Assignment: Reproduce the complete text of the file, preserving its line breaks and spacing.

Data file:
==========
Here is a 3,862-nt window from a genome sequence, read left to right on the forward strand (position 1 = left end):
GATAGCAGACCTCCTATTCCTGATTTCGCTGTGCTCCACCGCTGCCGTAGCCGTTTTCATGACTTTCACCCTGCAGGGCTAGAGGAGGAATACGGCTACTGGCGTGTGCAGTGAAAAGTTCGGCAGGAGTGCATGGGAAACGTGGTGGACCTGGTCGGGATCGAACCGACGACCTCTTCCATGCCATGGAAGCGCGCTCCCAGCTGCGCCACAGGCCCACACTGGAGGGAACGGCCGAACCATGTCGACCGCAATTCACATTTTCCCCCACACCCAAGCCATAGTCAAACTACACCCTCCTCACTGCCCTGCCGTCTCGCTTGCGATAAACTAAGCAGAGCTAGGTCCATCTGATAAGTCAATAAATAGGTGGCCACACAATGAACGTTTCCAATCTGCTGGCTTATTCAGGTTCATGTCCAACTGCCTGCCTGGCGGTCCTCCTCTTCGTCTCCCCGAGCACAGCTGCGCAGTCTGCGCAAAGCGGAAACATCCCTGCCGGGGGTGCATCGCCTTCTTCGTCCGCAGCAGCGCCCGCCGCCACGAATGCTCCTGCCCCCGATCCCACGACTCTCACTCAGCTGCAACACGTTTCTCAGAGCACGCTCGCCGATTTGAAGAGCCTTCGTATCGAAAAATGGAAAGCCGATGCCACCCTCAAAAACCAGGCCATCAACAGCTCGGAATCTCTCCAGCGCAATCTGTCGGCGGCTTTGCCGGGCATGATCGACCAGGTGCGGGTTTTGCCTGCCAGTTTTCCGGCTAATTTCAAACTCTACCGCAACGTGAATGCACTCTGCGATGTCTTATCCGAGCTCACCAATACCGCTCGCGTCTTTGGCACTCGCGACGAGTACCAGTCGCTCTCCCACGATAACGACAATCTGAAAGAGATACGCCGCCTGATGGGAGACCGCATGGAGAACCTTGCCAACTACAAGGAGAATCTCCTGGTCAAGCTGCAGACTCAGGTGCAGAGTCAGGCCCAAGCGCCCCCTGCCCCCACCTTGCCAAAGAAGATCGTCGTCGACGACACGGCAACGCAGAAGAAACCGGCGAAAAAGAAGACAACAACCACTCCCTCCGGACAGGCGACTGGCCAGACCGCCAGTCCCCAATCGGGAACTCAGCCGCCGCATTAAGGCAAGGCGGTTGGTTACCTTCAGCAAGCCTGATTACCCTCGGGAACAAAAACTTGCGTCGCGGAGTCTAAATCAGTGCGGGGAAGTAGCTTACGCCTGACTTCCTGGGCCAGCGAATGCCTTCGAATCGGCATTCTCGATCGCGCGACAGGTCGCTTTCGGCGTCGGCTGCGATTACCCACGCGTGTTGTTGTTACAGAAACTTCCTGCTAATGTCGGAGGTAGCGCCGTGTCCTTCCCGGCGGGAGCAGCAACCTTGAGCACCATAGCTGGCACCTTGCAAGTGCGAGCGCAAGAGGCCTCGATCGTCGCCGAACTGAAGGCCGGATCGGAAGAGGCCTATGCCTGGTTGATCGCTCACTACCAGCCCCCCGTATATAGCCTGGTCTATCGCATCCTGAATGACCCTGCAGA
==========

Here is a 3,862-nt window from a genome sequence, read left to right on the forward strand (position 1 = left end):
GATAGCAGACCTCCTATTCCTGATTTCGCTGTGCTCCACCGCTGCCGTAGCCGTTTTCATGACTTTCACCCTGCAGGGCTAGAGGAGGAATACGGCTACTGGCGTGTGCAGTGAAAAGTTCGGCAGGAGTGCATGGGAAACGTGGTGGACCTGGTCGGGATCGAACCGACGACCTCTTCCATGCCATGGAAGCGCGCTCCCAGCTGCGCCACAGGCCCACACTGGAGGGAACGGCCGAACCATGTCGACCGCAATTCACATTTTCCCCCACACCCAAGCCATAGTCAAACTACACCCTCCTCACTGCCCTGCCGTCTCGCTTGCGATAAACTAAGCAGAGCTAGGTCCATCTGATAAGTCAATAAATAGGTGGCCACACAATGAACGTTTCCAATCTGCTGGCTTATTCAGGTTCATGTCCAACTGCCTGCCTGGCGGTCCTCCTCTTCGTCTCCCCGAGCACAGCTGCGCAGTCTGCGCAAAGCGGAAACATCCCTGCCGGGGGTGCATCGCCTTCTTCGTCCGCAGCAGCGCCCGCCGCCACGAATGCTCCTGCCCCCGATCCCACGACTCTCACTCAGCTGCAACACGTTTCTCAGAGCACGCTCGCCGATTTGAAGAGCCTTCGTATCGAAAAATGGAAAGCCGATGCCACCCTCAAAAACCAGGCCATCAACAGCTCGGAATCTCTCCAGCGCAATCTGTCGGCGGCTTTGCCGGGCATGATCGACCAGGTGCGGGTTTTGCCTGCCAGTTTTCCGGCTAATTTCAAACTCTACCGCAACGTGAATGCACTCTGCGATGTCTTATCCGAGCTCACCAATACCGCTCGCGTCTTTGGCACTCGCGACGAGTACCAGTCGCTCTCCCACGATAACGACAATCTGAAAGAGATACGCCGCCTGATGGGAGACCGCATGGAGAACCTTGCCAACTACAAGGAGAATCTCCTGGTCAAGCTGCAGACTCAGGTGCAGAGTCAGGCCCAAGCGCCCCCTGCCCCCACCTTGCCAAAGAAGATCGTCGTCGACGACACGGCAACGCAGAAGAAACCGGCGAAAAAGAAGACAACAACCACTCCCTCCGGACAGGCGACTGGCCAGACCGCCAGTCCCCAATCGGGAACTCAGCCGCCGCATTAAGGCAAGGCGGTTGGTTACCTTCAGCAAGCCTGATTACCCTCGGGAACAAAAACTTGCGTCGCGGAGTCTAAATCAGTGCGGGGAAGTAGCTTACGCCTGACTTCCTGGGCCAGCGAATGCCTTCGAATCGGCATTCTCGATCGCGCGACAGGTCGCTTTCGGCGTCGGCTGCGATTACCCACGCGTGTTGTTGTTACAGAAACTTCCTGCTAATGTCGGAGGTAGCGCCGTGTCCTTCCCGGCGGGAGCAGCAACCTTGAGCACCATAGCTGGCACCTTGCAAGTGCGAGCGCAAGAGGCCTCGATCGTCGCCGAACTGAAGGCCGGATCGGAAGAGGCCTATGCCTGGTTGATCGCTCACTACCAGCCCCCCGTATATAGCCTGGTCTATCGCATCCTGAATGACCCTGCAGA